Thousands of beds can be saved from landfills—just ask Hilton

LOS ANGELES—In accordance with criteria in Green Seal’s Environmental Standard for Hotels and Lodging Properties (GS-33), which calls for material recycling, the Hilton Los Angeles Airport hotel, a Green Seal certified hotel, has recycled 1,768 bed sets. The hotel is also preparing for compliance with California recylcing law SB 254, which takes effect this year. 

The decision by the Hilton property has resulted in approximately 219,760 pounds of mattresses being diverted from landfills. The Hilton Los Angeles Airport hotel has been Green Seal certified (Bronze) under GS-33 since 2012. Green Seal is an independent nonprofit certifier of sustainable products and services. 

“This Hilton has always been involved in sustainability, and it is only natural to recycle the mattress and box springs as part of our ongoing program to make the world and Los Angeles a better place,” said Grant Coonley, general manager of the Hilton Los Angeles Airport.

Green Seal’s President and CEO Arthur Weissman, Ph.D., added, “The Hilton’s decision to recycle their mattresses is a great example of what hotels can do to reduce waste and increase the sustainability of their property. Green Seal commends the Hilton Los Angeles Airport for being good stewards of the environment for the Los Angeles community.” 

To achieve Green Seal Bronze certification, the Hilton Los Angeles Airport hotel takes specific measures to protect human and environmental health, such as using environmentally preferable products; conserving water and energy by using water- and energy-efficient fixtures; adapting water-saving landscaping measures; and reducing waste through recycling and minimizing disposable items. Green Seal certified hotels are periodically monitored to ensure they continue to meet GS-33 requirements.

The Hilton Los Angeles Airport hotel is part of a growing movement being spurred by the Los Angeles Green Lodging Program to use environmentally preferable products and adopt sustainable, cost-saving practices. As more hotels participate in the program, Los Angeles is increasingly becoming a green destination for conventions, businesses and tourists looking for green lodging destinations, according to Green Seal.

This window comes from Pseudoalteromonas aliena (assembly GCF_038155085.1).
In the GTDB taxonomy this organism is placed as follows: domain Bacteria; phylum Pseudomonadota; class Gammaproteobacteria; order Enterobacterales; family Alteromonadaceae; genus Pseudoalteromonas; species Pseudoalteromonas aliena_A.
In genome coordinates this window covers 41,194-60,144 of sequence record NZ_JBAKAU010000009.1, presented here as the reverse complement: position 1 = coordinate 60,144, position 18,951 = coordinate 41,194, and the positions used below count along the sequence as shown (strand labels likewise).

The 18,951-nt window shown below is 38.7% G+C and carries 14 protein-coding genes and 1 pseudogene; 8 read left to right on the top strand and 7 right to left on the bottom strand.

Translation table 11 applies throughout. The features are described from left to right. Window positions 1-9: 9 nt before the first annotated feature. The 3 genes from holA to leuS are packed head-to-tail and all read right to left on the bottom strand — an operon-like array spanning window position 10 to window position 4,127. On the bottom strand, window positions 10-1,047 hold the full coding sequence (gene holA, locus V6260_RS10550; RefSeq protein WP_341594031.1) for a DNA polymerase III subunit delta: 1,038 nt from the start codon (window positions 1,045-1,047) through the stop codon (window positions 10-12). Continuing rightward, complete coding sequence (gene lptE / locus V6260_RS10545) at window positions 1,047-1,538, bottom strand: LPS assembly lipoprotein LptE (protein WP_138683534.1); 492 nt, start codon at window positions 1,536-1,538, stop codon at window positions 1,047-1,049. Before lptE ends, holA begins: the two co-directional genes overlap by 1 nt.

Green Seal, founded in 1989 and the city’s official certifier of green hotels, can help ensure that a property meets commercial recycling mandates by achieving Gold, Silver or Bronze levels of certification. Through its scientifically developed certification standards, the Green Seal certification process can assist and guide the lodging industry in meeting California’s green mandates.

Approximately 1,768 bed sets were recycled at the Hilton Los Angeles Airport Hotel.

In July 2012, California adopted AB 341, a 75% statewide recycling goal by 2020. This law points out that the more recyclables a business can divert from their trash, the greater potential savings and/or reduction in costs. Other benefits of recycling include the reduction of emission of methane, air toxics and pollutants from landfills. Additionally, SB 254 will require mattress manufacturers and retailers to develop a mattress recycling program to increase the recovery and recycling of used mattresses.